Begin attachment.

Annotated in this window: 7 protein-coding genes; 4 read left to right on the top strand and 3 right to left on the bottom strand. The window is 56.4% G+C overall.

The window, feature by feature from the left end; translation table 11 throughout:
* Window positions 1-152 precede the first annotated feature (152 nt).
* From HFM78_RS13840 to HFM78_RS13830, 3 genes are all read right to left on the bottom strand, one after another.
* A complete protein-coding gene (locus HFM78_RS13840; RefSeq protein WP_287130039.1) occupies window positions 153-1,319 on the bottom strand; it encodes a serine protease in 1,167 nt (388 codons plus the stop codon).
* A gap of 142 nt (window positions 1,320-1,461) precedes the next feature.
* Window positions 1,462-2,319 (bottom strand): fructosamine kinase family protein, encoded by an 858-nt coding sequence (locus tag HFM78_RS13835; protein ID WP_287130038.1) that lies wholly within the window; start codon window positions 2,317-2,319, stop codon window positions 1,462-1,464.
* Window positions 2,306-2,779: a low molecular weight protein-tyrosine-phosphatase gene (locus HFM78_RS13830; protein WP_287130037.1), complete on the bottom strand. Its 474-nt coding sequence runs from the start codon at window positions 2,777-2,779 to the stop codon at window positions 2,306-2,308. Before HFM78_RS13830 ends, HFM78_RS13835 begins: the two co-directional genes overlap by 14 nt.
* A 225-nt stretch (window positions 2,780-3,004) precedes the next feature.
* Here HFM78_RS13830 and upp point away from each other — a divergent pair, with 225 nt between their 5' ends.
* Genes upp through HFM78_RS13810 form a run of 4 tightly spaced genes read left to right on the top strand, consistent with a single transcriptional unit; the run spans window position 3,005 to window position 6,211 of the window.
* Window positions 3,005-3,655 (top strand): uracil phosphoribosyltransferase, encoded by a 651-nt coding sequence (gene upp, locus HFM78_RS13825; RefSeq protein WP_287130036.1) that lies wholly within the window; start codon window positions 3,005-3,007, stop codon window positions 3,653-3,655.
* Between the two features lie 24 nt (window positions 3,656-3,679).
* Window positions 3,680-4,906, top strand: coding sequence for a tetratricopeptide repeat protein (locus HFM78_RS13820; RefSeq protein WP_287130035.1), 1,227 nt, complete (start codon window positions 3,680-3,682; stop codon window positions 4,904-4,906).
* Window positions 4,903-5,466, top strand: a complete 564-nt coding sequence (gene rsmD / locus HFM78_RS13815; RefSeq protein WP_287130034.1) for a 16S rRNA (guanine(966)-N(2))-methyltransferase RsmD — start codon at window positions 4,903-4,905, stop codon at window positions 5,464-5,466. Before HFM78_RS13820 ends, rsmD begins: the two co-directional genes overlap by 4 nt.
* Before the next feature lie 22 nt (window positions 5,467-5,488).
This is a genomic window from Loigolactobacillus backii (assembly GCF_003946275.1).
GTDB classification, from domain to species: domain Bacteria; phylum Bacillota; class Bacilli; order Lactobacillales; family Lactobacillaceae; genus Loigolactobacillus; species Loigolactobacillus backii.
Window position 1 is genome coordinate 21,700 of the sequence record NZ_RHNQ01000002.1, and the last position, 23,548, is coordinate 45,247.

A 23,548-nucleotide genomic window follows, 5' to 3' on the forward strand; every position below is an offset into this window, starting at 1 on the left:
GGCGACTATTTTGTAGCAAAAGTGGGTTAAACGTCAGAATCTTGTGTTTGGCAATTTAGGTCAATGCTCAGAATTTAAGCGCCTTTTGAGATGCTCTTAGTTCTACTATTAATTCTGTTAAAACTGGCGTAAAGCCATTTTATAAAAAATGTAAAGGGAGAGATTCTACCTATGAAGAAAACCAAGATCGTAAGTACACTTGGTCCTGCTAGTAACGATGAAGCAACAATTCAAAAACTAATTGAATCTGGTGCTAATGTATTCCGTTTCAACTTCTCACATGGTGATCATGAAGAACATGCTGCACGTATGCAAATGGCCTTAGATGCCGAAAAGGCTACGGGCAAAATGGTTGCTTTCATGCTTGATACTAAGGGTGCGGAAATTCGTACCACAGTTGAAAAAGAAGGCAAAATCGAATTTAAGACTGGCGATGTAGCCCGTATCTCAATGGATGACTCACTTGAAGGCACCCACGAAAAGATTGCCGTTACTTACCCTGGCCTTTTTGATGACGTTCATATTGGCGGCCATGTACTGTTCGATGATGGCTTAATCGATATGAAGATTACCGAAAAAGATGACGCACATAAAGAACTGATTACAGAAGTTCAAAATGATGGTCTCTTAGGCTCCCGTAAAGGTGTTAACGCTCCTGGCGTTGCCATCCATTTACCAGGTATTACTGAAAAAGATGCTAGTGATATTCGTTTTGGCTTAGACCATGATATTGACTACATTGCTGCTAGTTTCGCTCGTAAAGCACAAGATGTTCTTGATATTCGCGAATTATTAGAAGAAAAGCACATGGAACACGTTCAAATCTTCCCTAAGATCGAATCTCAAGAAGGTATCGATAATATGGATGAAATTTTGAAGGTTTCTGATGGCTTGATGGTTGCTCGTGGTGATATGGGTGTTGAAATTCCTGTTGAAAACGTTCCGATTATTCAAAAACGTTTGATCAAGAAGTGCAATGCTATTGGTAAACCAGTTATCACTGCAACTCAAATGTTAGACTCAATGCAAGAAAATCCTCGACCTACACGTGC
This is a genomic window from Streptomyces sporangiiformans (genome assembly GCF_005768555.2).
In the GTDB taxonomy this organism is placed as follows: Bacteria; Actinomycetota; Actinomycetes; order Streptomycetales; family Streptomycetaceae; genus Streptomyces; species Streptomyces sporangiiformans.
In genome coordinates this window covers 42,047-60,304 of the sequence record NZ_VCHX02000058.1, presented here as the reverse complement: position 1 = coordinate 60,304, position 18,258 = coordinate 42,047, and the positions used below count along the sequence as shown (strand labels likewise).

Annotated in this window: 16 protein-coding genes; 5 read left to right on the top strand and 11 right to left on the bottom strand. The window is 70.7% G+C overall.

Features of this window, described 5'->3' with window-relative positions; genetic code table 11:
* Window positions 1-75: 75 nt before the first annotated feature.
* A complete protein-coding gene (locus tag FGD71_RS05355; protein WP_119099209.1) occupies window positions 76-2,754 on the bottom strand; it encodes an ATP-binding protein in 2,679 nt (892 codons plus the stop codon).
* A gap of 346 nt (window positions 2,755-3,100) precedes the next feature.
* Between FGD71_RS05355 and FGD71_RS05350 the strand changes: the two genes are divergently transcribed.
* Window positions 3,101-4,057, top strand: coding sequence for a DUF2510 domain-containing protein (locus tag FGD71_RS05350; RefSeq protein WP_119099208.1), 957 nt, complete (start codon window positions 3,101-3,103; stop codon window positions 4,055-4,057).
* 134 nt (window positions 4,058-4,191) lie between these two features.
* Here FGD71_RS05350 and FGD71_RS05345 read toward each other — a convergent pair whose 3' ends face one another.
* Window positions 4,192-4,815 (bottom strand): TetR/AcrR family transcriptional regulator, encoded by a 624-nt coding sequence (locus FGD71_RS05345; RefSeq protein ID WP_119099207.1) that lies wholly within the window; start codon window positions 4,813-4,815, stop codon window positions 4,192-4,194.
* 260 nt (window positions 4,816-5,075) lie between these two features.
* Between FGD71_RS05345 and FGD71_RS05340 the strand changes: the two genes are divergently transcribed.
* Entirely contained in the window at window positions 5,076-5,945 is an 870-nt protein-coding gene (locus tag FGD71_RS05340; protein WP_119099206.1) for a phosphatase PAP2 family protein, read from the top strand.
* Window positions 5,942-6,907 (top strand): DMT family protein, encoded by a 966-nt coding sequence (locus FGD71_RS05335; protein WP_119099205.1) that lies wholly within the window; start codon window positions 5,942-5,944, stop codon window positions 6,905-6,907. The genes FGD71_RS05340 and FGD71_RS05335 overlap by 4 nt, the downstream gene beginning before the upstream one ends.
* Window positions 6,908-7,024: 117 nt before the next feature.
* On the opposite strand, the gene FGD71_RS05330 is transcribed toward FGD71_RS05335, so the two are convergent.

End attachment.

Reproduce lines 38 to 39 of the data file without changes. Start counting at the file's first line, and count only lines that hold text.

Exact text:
* Window positions 5,942-6,907 (top strand): DMT family protein, encoded by a 966-nt coding sequence (locus FGD71_RS05335; protein WP_119099205.1) that lies wholly within the window; start codon window positions 5,942-5,944, stop codon window positions 6,905-6,907. The genes FGD71_RS05340 and FGD71_RS05335 overlap by 4 nt, the downstream gene beginning before the upstream one ends.
* Window positions 6,908-7,024: 117 nt before the next feature.